The Farnsworth House has reopened for some special access post-flood tours. Remember, last month the glass and steel icon of modern architecture suffered great damage. Well, it's been dried out and cleaned up and in fall, with the light streaming through the windows, it looks just great.
Landmarks Illinois, which cares for the house, tells us:
We finally got some definitive answers from our insurers on Friday. ... We are concerned primarily about two big projects we would like to tackle before the freeze hits. The first project involves removing all of the sealants around the windows below 2 feet, drying out the cavity under the window and replacing the sealants. The second is removal of travertine from the lower and potentially upper deck. We fear that the clogged drains are preventing trapped water from escaping and that a hard freeze could heave and damage the floor surfaces.
Plan your visit now. The $20 to $100 entry fee, depending on how guided your visit is, will go to supporting the restoration.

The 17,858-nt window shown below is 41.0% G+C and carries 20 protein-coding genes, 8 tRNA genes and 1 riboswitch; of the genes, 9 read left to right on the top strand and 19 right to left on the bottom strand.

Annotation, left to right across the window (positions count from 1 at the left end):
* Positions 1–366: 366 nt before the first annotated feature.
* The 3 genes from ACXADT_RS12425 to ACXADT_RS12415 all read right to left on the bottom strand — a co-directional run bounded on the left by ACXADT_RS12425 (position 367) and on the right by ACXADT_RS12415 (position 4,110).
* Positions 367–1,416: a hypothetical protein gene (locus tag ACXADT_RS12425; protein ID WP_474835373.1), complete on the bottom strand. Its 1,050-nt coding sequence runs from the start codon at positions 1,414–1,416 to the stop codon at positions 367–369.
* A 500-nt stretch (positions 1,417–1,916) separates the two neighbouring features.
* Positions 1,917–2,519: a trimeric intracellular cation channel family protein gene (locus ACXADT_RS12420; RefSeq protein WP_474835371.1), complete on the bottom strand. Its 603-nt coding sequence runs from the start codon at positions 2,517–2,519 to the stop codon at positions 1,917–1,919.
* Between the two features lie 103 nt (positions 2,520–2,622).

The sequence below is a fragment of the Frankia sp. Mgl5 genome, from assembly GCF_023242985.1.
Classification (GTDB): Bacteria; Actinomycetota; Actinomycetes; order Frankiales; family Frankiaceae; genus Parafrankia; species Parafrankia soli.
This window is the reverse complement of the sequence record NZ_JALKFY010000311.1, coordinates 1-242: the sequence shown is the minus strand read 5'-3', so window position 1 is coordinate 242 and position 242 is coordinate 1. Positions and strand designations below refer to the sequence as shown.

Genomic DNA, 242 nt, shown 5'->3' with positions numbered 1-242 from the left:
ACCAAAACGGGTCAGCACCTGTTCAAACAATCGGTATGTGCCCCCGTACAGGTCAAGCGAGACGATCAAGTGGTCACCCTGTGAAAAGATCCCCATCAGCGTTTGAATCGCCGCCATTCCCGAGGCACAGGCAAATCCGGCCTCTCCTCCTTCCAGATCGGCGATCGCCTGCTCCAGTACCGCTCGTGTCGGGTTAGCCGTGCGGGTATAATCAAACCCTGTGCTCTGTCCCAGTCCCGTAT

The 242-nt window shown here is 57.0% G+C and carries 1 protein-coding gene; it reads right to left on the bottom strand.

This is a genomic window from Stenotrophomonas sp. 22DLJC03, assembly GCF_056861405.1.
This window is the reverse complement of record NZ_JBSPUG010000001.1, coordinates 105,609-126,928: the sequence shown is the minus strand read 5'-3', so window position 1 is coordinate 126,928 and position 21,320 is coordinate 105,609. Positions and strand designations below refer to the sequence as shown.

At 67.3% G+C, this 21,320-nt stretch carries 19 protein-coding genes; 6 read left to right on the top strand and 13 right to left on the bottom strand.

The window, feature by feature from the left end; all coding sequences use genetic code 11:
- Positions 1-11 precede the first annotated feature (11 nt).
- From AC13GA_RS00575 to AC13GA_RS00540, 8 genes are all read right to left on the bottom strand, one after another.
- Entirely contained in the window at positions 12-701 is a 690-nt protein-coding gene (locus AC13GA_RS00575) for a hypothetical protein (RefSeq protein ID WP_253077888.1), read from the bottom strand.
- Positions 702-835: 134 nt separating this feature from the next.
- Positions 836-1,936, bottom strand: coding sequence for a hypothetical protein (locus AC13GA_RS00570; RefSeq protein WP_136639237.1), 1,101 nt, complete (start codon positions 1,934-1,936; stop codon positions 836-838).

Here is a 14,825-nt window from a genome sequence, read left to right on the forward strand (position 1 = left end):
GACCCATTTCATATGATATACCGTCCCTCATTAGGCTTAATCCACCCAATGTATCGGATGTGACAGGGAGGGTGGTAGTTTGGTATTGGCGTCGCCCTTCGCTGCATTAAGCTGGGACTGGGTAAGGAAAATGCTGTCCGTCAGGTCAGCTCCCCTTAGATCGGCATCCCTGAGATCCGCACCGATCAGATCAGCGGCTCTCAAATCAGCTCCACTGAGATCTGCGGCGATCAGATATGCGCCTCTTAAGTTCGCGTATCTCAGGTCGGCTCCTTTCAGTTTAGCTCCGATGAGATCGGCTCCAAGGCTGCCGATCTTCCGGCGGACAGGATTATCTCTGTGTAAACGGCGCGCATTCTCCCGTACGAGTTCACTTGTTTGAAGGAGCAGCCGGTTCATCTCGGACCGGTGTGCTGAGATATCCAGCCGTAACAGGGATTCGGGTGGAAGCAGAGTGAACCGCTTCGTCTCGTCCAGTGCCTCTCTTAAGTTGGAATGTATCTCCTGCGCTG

The house is lovely in the fall, isn't it?
On these autumn days, the light passing through and bouncing off of the red, yellow and golden-colored leaves heightens the white of the steel and of the ceiling and the travertine stone, and gives the house a sheen. But fall reminds us, as does this minimalist house itself, that our time on earth is a passage.
Soon the leaves will all fall and we'll see the branches and the trunks of the trees and when that happens our eye also focuses on the columns holding up the house. Structure is the essence of architecture, good architecture is based on nature, and here it is beautifully abstracted.
Autumn is a good time to see the Farnsworth House. Then see it again after a snow when it lays under a white shroud. Then see it again in the Spring!
Anybody been there recently?
Click here for information on the Farnsworth House tours, and for photos of the house flooded.
These three photos by Whitney French, Site Manager for the Farnsworth House operator - Landmarks Illinois. Copyright, Landmarks Illinois.
Edward Lifson blogs at Close to Ecstasy